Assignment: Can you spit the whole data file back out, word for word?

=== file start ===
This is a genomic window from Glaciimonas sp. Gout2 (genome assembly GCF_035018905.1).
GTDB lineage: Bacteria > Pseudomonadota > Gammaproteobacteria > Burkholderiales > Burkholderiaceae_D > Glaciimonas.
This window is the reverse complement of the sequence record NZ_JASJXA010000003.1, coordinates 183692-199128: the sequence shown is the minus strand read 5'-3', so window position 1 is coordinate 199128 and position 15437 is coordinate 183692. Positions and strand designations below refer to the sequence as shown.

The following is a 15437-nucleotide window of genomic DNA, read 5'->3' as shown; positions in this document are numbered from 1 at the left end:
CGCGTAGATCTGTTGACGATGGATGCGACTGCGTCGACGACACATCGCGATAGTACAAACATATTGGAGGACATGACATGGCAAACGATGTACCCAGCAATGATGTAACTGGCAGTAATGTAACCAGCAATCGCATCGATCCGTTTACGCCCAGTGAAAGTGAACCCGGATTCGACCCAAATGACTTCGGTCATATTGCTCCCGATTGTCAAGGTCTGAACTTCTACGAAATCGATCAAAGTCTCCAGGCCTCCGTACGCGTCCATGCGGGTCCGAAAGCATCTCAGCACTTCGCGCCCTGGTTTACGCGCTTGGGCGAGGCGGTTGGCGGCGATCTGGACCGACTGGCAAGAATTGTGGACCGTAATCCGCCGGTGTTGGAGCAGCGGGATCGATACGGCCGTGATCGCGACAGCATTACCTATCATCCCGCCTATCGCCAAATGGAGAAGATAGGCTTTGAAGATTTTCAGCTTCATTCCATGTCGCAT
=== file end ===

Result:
This is a genomic window from Glaciimonas sp. Gout2 (genome assembly GCF_035018905.1).
GTDB lineage: Bacteria > Pseudomonadota > Gammaproteobacteria > Burkholderiales > Burkholderiaceae_D > Glaciimonas.
This window is the reverse complement of the sequence record NZ_JASJXA010000003.1, coordinates 183692-199128: the sequence shown is the minus strand read 5'-3', so window position 1 is coordinate 199128 and position 15437 is coordinate 183692. Positions and strand designations below refer to the sequence as shown.

The following is a 15437-nucleotide window of genomic DNA, read 5'->3' as shown; positions in this document are numbered from 1 at the left end:
CGCGTAGATCTGTTGACGATGGATGCGACTGCGTCGACGACACATCGCGATAGTACAAACATATTGGAGGACATGACATGGCAAACGATGTACCCAGCAATGATGTAACTGGCAGTAATGTAACCAGCAATCGCATCGATCCGTTTACGCCCAGTGAAAGTGAACCCGGATTCGACCCAAATGACTTCGGTCATATTGCTCCCGATTGTCAAGGTCTGAACTTCTACGAAATCGATCAAAGTCTCCAGGCCTCCGTACGCGTCCATGCGGGTCCGAAAGCATCTCAGCACTTCGCGCCCTGGTTTACGCGCTTGGGCGAGGCGGTTGGCGGCGATCTGGACCGACTGGCAAGAATTGTGGACCGTAATCCGCCGGTGTTGGAGCAGCGGGATCGATACGGCCGTGATCGCGACAGCATTACCTATCATCCCGCCTATCGCCAAATGGAGAAGATAGGCTTTGAAGATTTTCAGCTTCATTCCATGTCGCAT